part thereof to be improved shall make such street improvement with
such material and of such a character as may be approved by the
governing body, in that part of such street or streets or part
thereof which the governing body may prescribe, not to exceed,
however, the space between the tracks, the rails of the tracks, and
eighteen inches in width outside of the tracks of such company, and
that, unless such improvement shall be made on or before a day
specified in such resolution, the governing body will cause such
improvement to be made: Provided, however,
that, where any
such company shall occupy such street or streets under a franchise
or contract which
Page 261 U. S. 153
otherwise provided, such franchise or contract shall not be
affected by this act except insofar as this act may be consistent
with the provisions of such franchise or contract. . . ."
By agreement of parties, the cause was tried without a jury, and
the court found the facts. Those so found and presently relied upon
to show the arbitrary and unreasonable character of the assessment
"That the section of Main Street over which the assessment
extends is 2.02 miles in length and, including double tracks, there
are 2.65 miles of track on Main Street; that there are 154 abutting
property owners upon this portion of Main Street; that the
assessment against said company for paving Main Street is
$102,942.30, and against said 154 property owners is $89,909.56;
that the value of the property of this defendant on Main Street
within the area which is directly affected by said paving is
$100,000 and the assessed value of said abutting property is
approximately $5,083,250 exclusive of the value of property on Main
Street not taxed."
"That the cost to the Traction Company of furnishing new rails
and new cross-ties, of taking up and relaying its track on Main
Street and doing other work preparatory to the placing of the
pavement upon Main Street was $75,108.85, which has been paid by
the Traction Company and which said outlay and expenditure was made
at the order of the City of Durham; that, during the twelve months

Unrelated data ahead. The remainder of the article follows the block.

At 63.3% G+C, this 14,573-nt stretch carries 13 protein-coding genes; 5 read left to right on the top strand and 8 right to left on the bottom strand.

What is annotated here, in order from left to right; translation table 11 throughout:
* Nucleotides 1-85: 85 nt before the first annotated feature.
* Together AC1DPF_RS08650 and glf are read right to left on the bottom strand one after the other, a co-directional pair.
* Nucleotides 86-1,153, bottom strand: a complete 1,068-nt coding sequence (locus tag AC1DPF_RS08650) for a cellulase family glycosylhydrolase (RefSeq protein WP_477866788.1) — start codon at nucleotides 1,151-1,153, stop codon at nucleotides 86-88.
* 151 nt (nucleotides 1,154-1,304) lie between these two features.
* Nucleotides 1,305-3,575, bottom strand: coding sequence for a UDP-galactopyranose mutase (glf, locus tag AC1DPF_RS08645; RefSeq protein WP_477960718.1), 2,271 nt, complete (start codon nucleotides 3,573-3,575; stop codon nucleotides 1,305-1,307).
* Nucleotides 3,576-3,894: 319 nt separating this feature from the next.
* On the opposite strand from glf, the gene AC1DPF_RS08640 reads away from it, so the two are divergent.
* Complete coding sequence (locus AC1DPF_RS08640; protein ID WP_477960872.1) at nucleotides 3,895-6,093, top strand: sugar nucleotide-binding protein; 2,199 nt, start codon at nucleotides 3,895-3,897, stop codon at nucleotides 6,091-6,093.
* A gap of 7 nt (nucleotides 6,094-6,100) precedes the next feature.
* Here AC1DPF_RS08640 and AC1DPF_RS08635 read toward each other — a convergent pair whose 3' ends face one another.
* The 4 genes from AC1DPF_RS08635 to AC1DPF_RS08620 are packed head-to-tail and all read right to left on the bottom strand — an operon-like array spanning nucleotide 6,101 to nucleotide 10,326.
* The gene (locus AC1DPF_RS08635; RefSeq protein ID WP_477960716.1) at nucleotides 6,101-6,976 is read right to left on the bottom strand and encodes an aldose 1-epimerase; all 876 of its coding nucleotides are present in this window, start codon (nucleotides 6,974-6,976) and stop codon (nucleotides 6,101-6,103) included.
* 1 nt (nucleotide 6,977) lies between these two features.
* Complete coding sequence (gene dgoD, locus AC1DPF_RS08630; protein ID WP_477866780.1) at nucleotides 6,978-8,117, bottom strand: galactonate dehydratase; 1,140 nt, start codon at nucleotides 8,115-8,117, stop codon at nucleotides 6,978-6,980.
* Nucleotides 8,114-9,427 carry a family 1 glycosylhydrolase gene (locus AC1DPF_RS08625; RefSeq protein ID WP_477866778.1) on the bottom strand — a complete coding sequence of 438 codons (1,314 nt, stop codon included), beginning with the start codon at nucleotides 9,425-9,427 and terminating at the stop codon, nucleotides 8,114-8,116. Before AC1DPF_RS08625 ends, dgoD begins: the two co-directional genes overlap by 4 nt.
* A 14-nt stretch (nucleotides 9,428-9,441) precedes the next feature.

ending May 31, 1921, the company's railway showed a loss of
$17,388.73 of meeting the operating expense and allowance for
depreciation and if the company is required to pay the paving
assessment of the City of Durham as demanded, to-wit, one-tenth of
said assessment each year, with interest, then there will be an
additional expense of one-tenth of $102,942.30 plus interest and
depreciation on same; that the gross earnings of said company from
all sources for the year ending December
Page 261 U. S. 154
31, 1920, were approximately $540,000, the net earnings
$147,000, the company having other valuable property and business
not on Main Street, including other railway not on Main
The court below held the recited facts insufficient to show that
the municipal authorities acted unreasonably or arbitrarily, and we
are unable to say that this was error. Counsel concede that the
Constitution of North Carolina reserves to the legislature power to
alter or repeal corporate charters; also that, in general, the
legislature, either directly or through recognized governmental
agencies, may impose assessments for local improvements and
prescribe the basis of apportionment. But the claim is that the
legislature undertook arbitrarily to direct plaintiff in error to
pave more than one-third of the street, while the owners of more
valuable property fronting thereon are required to pay out much
less and are assessed upon the front-foot basis.
Gast Realty & Investment Co. v. Schneider Granite
Co., 240 U. S. 55
Hancock v. City of Muskogee, 250 U.
, and Kansas City Southern Ry. Co. v. Road
Improvement District, 256 U. S. 658
cited in support of this insistence, but they do not go so far. The
power of the legislature to make reasonable classifications and to
impose a different burden upon the several classes cannot be
denied. There are obvious reasons for imposing peculiar obligations
upon a railway in respect of streets occupied by its tracks. The
facts and circumstances disclosed by the present record are not
sufficient to justify us in overruling the judgment of the state
court, which held that the assessment was not the result of
arbitrary or wholly unreasonable legislative action. Sioux City
Street Ry. Co. v. Sioux City, 138 U. S.
, 138 U. S.
-108; Fair Haven & Westville Ry. Co. v. New
Haven, 203 U. S. 379
203 U. S.
-389; Southern Wisconsin Ry. Co. v. Madison,
240 U. S. 457
240 U. S. 461
Great Northern Ry. Co. v.
Page 261 U. S. 155
434, 246 U. S.
-437; Pacific Gas & Elec. Co. v. Police
Court, 251 U. S. 22
251 U. S. 25
Milwaukee Elec. Ry. Co. v. Milwaukee, 252 U.
, 252 U. S.